Five tests for high speed rail
Lord Adonis made the much-anticipated announcement of plans for a UK high speed rail link today. Detailed plans for the route between London and Birmingham have been published for consultation, along with proposals for a £30bn “Y” shaped network also taking in Manchester, the East Midlands, Sheffield and Leeds, and there is future work to come on extending the lines to Scotland and the North East.
The TUC’s immediate reaction was to welcome the plans as bringing a great boost to the economy, jobs and skills, although we warned about the danger of neglecting the rest of the network. As we digest the government proposals and the enormous HS2 report, we will be looking to see whether the proposals can answer these five questions:
1. What does it mean for jobs and skills? The plans are predicted to create 10,000 jobs in the construction phase and 2,000 permanent jobs, helping to build and maintain the UK’s engineering, design, construction and manufacturing base – and all with a distinctly green tinge. However, this welcome news comes at the same time as Network Rail are threatening to lay off 1,500 maintenance workers in a cost-cutting drive. A robust maintenance and renewals base will be critical to the long term success of high speed rail, and losing the skills and experience of NR workers makes no sense.
2. What about the supply chain opportunities? There are huge potential benefits to British industry if – and it’s an important ‘if’ – the procurement for the high speed rail link is used effectively, and the right skills and capacity in the supply chain are developed in good time. Lord Adonis’ proposals include a section on New Industry, New Jobs which makes the right noises about an active role for government in supporting British manufacturers and suppliers to make sure they are well-placed to win contracts under the new project. Getting the detail right on this and maintaining an active government involvement will be essential.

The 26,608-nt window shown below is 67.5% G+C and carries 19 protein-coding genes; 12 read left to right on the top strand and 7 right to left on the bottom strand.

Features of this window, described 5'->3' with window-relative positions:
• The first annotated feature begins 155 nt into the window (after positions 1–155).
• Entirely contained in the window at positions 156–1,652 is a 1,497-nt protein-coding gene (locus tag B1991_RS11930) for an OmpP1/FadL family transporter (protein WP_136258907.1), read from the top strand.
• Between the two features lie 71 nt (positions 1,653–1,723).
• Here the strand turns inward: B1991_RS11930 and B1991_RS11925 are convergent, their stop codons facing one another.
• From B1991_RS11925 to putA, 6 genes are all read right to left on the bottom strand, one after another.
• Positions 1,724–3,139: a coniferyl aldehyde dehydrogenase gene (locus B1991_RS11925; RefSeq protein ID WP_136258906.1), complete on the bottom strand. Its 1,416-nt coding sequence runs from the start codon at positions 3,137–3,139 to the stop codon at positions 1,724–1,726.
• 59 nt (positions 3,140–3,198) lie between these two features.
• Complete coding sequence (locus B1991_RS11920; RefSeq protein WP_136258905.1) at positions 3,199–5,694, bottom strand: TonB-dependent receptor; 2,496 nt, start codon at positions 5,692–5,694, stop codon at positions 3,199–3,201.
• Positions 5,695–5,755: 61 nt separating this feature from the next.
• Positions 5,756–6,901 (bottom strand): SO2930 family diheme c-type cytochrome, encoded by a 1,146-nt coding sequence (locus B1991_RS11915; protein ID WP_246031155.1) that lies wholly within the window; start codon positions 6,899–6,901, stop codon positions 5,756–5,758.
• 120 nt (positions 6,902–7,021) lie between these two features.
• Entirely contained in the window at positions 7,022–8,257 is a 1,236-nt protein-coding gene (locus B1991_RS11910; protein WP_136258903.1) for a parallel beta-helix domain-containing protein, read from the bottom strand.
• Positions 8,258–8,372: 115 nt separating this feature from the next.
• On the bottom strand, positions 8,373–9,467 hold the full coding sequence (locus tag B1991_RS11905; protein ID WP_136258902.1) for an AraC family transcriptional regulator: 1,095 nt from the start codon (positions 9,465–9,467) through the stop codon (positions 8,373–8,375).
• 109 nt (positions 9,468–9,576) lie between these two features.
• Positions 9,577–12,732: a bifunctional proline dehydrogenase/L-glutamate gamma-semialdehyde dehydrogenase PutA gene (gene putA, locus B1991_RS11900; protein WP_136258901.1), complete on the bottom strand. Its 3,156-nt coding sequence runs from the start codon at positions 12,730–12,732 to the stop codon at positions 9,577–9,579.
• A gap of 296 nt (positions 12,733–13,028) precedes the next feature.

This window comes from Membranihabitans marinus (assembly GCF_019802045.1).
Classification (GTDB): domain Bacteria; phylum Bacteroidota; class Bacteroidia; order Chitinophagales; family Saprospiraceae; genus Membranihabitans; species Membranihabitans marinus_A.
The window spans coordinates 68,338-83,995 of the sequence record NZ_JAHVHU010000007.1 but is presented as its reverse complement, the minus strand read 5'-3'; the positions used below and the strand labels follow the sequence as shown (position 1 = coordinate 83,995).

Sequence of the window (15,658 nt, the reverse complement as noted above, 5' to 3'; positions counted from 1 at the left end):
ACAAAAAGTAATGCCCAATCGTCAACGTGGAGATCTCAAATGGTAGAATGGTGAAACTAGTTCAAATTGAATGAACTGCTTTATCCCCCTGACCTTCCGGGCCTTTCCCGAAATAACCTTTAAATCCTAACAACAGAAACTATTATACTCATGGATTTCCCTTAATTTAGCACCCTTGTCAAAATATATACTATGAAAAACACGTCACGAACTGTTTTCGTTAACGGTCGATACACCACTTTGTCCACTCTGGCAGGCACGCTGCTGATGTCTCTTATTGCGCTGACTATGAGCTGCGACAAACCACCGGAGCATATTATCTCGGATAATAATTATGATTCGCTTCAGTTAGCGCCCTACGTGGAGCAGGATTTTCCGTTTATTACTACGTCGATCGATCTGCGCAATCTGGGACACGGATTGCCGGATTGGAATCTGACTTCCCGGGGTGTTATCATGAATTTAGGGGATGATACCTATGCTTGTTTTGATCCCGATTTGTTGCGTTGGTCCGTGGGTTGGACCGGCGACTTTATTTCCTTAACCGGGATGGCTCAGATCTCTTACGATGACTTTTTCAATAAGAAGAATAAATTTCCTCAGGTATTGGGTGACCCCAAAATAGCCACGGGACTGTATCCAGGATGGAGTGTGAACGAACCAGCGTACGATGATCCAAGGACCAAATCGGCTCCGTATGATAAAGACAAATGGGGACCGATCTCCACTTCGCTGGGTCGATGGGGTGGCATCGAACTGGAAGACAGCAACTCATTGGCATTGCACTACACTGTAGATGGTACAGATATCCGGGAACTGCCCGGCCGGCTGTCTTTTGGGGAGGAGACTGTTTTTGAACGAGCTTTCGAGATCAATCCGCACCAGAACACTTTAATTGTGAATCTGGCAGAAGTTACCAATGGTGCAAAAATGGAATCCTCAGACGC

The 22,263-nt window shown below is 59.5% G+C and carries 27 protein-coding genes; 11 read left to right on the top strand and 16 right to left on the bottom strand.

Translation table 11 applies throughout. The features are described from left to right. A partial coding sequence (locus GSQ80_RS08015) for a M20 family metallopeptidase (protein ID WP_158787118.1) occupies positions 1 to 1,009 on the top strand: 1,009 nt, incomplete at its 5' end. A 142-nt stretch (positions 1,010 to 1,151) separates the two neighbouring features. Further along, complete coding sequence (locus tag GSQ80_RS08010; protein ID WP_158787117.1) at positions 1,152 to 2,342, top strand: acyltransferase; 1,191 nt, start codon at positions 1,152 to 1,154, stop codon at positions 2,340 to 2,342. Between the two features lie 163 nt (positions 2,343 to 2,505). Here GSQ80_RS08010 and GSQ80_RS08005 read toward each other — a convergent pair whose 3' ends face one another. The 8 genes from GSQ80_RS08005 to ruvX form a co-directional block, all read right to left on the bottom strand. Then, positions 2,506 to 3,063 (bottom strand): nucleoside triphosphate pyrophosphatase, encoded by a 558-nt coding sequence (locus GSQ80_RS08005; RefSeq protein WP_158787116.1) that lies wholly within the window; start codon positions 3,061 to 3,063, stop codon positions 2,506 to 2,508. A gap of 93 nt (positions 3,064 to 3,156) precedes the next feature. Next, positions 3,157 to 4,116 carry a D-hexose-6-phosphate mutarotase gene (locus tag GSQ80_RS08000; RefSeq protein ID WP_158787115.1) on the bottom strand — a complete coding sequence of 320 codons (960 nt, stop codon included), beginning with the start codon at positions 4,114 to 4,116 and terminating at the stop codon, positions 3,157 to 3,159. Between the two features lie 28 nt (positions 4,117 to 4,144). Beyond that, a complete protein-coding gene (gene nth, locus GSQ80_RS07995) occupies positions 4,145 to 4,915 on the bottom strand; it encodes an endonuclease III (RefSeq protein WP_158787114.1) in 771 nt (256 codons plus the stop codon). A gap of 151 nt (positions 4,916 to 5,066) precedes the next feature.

3. Is it affordable? There are a number of elements to this question. Firstly, how much will the line cost, how will it be funded and what will be the return? The figures published today put the cost of the initial Y-shaped network at £30bn and predict benefits will outweigh costs by 2:1. But the government is going to carry out further work between to try to bring down the costs – how will this be done?
Secondly, will the network be affordable for ordinary travellers once it is up and running? It’s early days to be talking about ticket prices, but they will be vitally important: a network where prices are so high that only business travellers can afford to use it won’t bring the kind of economic benefits that supporters of high speed, including Lord Adonis, envisage.
The other big question under this heading is what will be the impact on the rest of the network? We know that in some other countries, notably France, investment in the high speed network has been at the expense of local and regional services which were left to decline, with poor-quality rolling stock and infrequent services. This must not be the case in the UK.
4. How will it benefit the English regions, Scotland and Wales? The benefits to the regions that will be on the initial Y-shape are clear and there is detailed and interesting work on this in the government’s paper. But what about Scotland, Wales and the regions that won’t be covered by the initial route? There will still be reductions in journey times because high speed trains can use the high speed track for some of the route, but there is a danger (identified by organisations including the High Speed North East coalition, British Chambers of Commerce and Greenguage 21) that places without a high speed connection will risk being left behind.
5. Is there the political will to deliver? I wrote about the need for a political consensus to deliver high speed rail a couple of weeks ago. There are clearly differences of opinion between the parties about how best to deliver high speed and they need to be debated. But once the distraction of the election is out of the way, all three main parties are going to have to work together to develop a long term consensus over the plans. There is no way that such a long term, expensive project can become a reality without it.